In late 2015, Liberia was declared Ebola-free. On the frontline of the fight against the disease was Cyvette Gibson, the Mayor of Paynesville, Liberia’s largest district.
Gibson (pictured right) personifies style and confidence, accompanied by a warm, infectious smile.
FORBES WOMAN AFRICA caught up with her in Johannesburg, South Africa, on the sidelines of the 2015 Africities Summit.
For the last three years, Gibson has served as the Mayor of Paynesville, a city with a population of 400,000. The Ebola outbreak was the toughest test she has yet faced. The virus killed more than 11,000 in West Africa, with around 4,800 of those from Liberia.
“It felt like an enemy had sort of descended upon us in the middle of the night. We didn’t even know what this enemy was, all we knew was that it was wiping people out,” says Gibson.
“The most painful thing was watching my citizens die and being unable to assist initially and eventually figuring out that a simple thing such as a touch – which is something all human beings do, no matter what culture, to console someone when they’re ill – we could no longer do.”
When the outbreak was at its peak, Gibson faced the problem head on and started by cleaning the streets. She enlisted the help of everyone she could find. Everyone, even the homeless and drug addicts, who had helped to rid her town of litter.
Gibson deployed block leaders to educate people, monitor their behavior and trace potential Ebola victims before the disease spread further. In addition, there were posters on every street corner showing the dangers and symptoms of Ebola. Radio jingles, television commercials and community vehicles blared with information 24 hours a day, throughout the city.
Ebola was a fight Gibson fought until the very end.
Outside of every public building in her city are washing stations; it is compulsory to wash your hands thoroughly with chlorinated or soapy water before entering.
Gibson’s sanitizing campaign ensured community leaders were around to supply information and medical services to locals, while monitoring signs of the virus spreading.
“Community leaders had a constant engagement with the people, every morning they would go house-to-house, check people’s temperatures, make sure all the names are on the list, their ages and check for unfamiliar people walking about the areas,” says Gibson.
“The power was within the community.”
Part of Ebola’s danger was that it could be contracted with just one touch, as a result many families lost their breadwinners.
In some instances, according to Gibson, a mother would have to sit in a room and watch her child die without being able to touch the child for fear of contracting the disease.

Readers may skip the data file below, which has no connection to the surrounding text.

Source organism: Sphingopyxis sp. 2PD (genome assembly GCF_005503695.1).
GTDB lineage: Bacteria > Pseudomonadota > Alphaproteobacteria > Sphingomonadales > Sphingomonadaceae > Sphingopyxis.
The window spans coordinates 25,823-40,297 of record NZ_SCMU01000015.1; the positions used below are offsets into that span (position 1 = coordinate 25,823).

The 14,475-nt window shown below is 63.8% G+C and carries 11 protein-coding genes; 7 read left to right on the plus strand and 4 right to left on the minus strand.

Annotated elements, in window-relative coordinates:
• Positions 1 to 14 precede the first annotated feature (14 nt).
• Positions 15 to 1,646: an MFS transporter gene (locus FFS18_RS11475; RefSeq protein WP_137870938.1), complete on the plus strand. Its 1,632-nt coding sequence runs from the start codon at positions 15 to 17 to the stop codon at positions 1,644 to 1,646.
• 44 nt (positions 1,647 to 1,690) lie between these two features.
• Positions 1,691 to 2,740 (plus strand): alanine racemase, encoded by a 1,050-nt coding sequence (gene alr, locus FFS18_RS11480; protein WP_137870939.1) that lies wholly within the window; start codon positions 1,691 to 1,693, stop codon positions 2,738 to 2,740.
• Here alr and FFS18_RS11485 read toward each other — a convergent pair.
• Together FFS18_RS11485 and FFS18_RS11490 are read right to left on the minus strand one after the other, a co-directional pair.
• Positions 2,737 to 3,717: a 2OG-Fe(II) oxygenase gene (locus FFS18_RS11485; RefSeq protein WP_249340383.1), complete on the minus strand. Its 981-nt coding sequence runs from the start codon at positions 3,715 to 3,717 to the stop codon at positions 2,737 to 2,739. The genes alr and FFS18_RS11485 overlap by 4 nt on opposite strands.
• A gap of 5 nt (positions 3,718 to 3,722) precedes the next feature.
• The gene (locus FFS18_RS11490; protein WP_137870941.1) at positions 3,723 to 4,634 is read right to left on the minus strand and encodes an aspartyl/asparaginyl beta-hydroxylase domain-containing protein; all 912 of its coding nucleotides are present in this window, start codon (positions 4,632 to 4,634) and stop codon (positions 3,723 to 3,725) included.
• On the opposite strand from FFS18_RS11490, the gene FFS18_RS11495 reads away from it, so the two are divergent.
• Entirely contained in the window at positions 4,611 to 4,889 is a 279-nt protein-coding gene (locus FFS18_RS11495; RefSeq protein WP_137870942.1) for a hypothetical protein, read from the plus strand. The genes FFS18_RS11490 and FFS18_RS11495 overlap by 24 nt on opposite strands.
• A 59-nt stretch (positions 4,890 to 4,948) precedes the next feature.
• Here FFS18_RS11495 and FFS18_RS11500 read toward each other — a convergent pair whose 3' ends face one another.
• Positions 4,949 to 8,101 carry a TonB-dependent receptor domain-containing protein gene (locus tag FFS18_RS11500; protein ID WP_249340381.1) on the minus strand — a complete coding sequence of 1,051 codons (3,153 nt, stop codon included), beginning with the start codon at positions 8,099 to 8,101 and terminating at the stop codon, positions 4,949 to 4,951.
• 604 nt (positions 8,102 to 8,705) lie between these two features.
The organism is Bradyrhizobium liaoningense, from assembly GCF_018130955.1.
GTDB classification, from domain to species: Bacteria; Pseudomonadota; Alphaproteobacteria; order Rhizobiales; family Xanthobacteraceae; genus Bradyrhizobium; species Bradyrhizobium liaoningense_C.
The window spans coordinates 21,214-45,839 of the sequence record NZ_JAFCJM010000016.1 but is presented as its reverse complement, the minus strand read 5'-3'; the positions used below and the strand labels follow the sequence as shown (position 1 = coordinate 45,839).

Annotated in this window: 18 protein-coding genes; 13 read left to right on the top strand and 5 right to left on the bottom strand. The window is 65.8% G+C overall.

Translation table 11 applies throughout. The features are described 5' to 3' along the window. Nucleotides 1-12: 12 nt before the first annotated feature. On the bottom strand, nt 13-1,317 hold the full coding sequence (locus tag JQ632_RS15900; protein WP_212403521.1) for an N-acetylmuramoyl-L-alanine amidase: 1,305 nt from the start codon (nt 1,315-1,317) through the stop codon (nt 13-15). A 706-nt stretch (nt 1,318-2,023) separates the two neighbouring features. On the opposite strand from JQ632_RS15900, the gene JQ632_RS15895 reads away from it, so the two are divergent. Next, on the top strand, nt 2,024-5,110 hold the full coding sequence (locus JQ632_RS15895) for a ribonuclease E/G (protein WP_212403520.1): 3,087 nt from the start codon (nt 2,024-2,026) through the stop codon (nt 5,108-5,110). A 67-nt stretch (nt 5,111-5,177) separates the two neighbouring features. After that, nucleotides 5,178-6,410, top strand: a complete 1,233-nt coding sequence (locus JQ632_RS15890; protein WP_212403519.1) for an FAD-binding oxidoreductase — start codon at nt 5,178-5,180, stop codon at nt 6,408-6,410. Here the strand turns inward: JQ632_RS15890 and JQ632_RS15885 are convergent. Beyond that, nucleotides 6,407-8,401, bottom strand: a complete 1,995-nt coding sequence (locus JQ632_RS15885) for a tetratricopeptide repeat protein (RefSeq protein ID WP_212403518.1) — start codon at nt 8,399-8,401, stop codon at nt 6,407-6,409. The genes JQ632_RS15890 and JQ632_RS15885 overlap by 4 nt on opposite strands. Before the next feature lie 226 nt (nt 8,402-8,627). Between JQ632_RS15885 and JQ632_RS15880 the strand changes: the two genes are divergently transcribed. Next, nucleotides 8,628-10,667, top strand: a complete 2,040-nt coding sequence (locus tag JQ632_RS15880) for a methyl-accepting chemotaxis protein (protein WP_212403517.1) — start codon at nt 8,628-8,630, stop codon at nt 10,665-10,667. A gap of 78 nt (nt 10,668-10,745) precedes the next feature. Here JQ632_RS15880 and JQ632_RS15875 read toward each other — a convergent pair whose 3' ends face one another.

“Our healthcare workers were dying like flies. We already lacked doctors and nurses and we were just losing more. It was a very difficult time but we had to put our boots on and get onto the streets.”
Despite being the most difficult period in her career, Gibson believes it made her stronger.
Alongside her on the frontline in the war were many international organizations who helped with medical supplies, awareness campaigns and funding.
“We are also very thankful to our families and friends in organizations in the diaspora for their support and solidarity during this time. If it hadn’t been for them, we would not have reached where we are today.”
Gibson is the youngest mayor to serve in Liberia. When not buried by paperwork in her office, you’ll find her on the streets engaging with the community. She believes in leading by example and says that constantly engaging with her citizens builds a strong and united community.
“If I expect people to do something, I must exemplify it and exhibit the same behavior. Also, as a leader, I truly believe one must be humble, especially when you are serving the people,” she says.
Going forward, Gibson has formed partnerships with organizations around Liberia which will continue to assist in building a stable healthcare system. With donations from abroad, she has managed to increase capacity within community clinics and has trained more nurses and doctors.
“I can say now we can respond timeously to anything, even if we have an outbreak, we are able to deal with it by containing it as we already know the signs and symptoms. We still have a long way to go but we are headed in the right direction,” she says.
Gibson also plans to support neighboring countries still recovering from the disease.
With Gibson leading the charge, even Ebola didn’t stand a chance.